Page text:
A Comedy and a Tragedy

comedy__tragedy-1vxlf68In times of tragedy we all become reflective of our own humanity. Yesterday’s news that Comedian, Robin Williams completed suicide shocked and saddened many of us. We all had to process it in our own ways. Some thought it was a selfish, cowardly act. Some were reminded of their own similar pain. Some felt empathy for the survivors. Some became angry at how others responded. But we are each entitled to view things our own way, from our own experience.

The thing that happened was that a lot of us began to TALK about it. A conversation started. It became a national group therapy session. In group therapy, everyone doesn’t have to agree. They just listen to other points of view, and everyone who wants to say something does, and the rest of the group thanks them for sharing. A healthy group is respectful and empathetic.

So I’d like to share my point of view; at least how I see it from here, today, from my own life experiences as a person on my own journey, and as a healer.

I believe that we come into the world, each of us, with a mission. We know deep down what that mission is, but it’s not always conscious. We follow where the path leads us. Robin was led, by his own life experience, to make others laugh. Buddhist tradition will advise that when you are in need of something, give it to others, and it will come to you. Robin desperately needed laughter, so he gave it to others. And in giving, he received what he needed in many cases.

Robin also participated in movies with moving story lines about the experience of being human. One of my favorites of his career is the movie “Awakenings”, based on a true story in which several catatonic patients slowly began to emerge, or “awaken” from deep within themselves due to the neurologists’ persistence with a new treatment.

This seems symbolic to me because I believe that’s what Robin Williams’ life was all about: awakenings. I believe that his mission was to be here for about 63 years, making people laugh and think about things in a new way, and perhaps for people to awaken. He gave it his all, and he accomplished this mission in grand style.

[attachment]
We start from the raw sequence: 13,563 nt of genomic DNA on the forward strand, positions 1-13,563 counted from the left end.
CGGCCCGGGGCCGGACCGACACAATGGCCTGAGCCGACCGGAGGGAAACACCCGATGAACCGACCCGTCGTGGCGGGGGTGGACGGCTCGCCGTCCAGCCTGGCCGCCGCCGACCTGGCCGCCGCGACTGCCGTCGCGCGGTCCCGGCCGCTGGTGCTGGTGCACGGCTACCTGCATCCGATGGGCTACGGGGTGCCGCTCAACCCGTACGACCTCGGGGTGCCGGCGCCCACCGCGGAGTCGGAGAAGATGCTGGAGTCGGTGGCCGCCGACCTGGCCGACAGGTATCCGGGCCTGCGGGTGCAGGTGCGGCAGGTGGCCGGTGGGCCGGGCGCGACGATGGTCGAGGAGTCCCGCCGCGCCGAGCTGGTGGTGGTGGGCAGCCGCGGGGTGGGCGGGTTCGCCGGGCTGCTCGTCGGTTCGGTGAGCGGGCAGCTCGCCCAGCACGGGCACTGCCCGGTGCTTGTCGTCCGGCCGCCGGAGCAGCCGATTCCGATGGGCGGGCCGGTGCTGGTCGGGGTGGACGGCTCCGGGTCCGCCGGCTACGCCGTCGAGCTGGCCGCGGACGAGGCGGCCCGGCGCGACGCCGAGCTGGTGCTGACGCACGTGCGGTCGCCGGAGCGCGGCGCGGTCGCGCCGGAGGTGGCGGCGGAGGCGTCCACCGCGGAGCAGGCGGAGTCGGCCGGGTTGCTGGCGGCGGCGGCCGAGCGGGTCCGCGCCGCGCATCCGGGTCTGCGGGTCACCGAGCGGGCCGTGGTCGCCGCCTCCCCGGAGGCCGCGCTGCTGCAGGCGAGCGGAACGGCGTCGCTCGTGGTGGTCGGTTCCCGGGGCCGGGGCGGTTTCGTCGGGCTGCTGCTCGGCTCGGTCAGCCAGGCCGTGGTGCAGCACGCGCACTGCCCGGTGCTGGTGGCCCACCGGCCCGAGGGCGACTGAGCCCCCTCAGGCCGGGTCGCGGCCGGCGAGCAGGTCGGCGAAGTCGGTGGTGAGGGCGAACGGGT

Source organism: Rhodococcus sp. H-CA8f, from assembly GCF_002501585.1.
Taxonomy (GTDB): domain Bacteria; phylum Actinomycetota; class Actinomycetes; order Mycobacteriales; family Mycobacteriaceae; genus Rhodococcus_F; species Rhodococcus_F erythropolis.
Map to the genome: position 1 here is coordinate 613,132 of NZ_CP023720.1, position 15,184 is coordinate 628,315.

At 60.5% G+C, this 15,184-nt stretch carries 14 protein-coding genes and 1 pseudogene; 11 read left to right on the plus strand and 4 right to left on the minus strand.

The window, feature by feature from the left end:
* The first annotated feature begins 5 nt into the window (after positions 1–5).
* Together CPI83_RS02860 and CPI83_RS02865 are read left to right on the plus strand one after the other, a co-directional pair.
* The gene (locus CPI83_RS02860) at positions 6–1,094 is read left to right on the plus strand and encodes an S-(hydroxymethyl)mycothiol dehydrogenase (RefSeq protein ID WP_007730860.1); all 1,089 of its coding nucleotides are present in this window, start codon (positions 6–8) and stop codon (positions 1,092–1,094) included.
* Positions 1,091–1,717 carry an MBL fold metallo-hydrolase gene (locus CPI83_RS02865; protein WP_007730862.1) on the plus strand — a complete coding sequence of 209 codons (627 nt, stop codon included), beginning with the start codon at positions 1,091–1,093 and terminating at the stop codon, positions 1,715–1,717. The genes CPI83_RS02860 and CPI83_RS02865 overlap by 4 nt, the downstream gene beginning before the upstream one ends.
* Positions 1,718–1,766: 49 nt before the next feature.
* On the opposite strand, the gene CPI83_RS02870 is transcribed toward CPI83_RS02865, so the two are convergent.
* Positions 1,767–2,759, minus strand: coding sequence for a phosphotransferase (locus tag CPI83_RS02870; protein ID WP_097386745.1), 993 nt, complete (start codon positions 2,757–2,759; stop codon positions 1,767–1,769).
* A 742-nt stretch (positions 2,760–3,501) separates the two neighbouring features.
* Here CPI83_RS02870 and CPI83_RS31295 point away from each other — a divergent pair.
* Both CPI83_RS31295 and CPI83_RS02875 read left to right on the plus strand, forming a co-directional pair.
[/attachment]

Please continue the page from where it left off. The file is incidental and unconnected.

Suicide and death are difficult for the people left behind to wrap our heads around. Christian gospel tells us that God has given us “free will” to make our own choices in this life. Yesterday, Robin Williams chose to end the road here; be done with this world. He had accomplished all that he was going to in this place, in this time. Many of us don’t believe this is an acceptable route. My professional training is to assist people in avoiding this route. But there’s that “free will”.

We all have experienced moments of grief and sadness to some extent. We all know what that feels like, if even momentarily. We don’t always talk about it because it feels weird, and “risky”. Maybe we don’t even know that any other way to feel exists. Maybe it’s all we’ve ever known. Sometimes, the pain can be so intense that it blinds us. You may recall the raw physical pain of child birth, or breaking a bone…and how that pain in the moment seems to overshadow anything else that may be going on. It is similar with the disease of depression. That being said, it can be reversed. Life does not have to be like that. The pain can be dissipated.

In Robin’s final act, his disorder (which simply means things are out of order, unbalanced) ended his life. To every ending there is a beginning. Robin spent his life spreading messages of hope and laughter in the face of fear and sadness. Even in his last act, he left us all with an “awakening”. “Hey, this is SERIOUS stuff, folks!”, I can almost hear him saying. “Wake up people!” (in his Good Morning, Vietnam voice)!

Even if the conversation lasts only a week…people have begun to awaken to this serious subject. It will stay in the back of our minds now. Maybe we will pay closer attention to our own emotional balance, and that of those around us. Maybe we will be more compassionate, more understanding of the human condition. When we see someone struggling, maybe we will assist them in getting help sooner, including ourselves. Maybe we will be kinder, gentler, more human.

In death, as in life, Robin Williams has inspired us to laugh and push ourselves and be compassionate and be human while we are able, and to AWAKEN. As we process the end of his great run, may we come full circle and begin to facilitate our own awakenings while we are here.

Thank you for letting me share.

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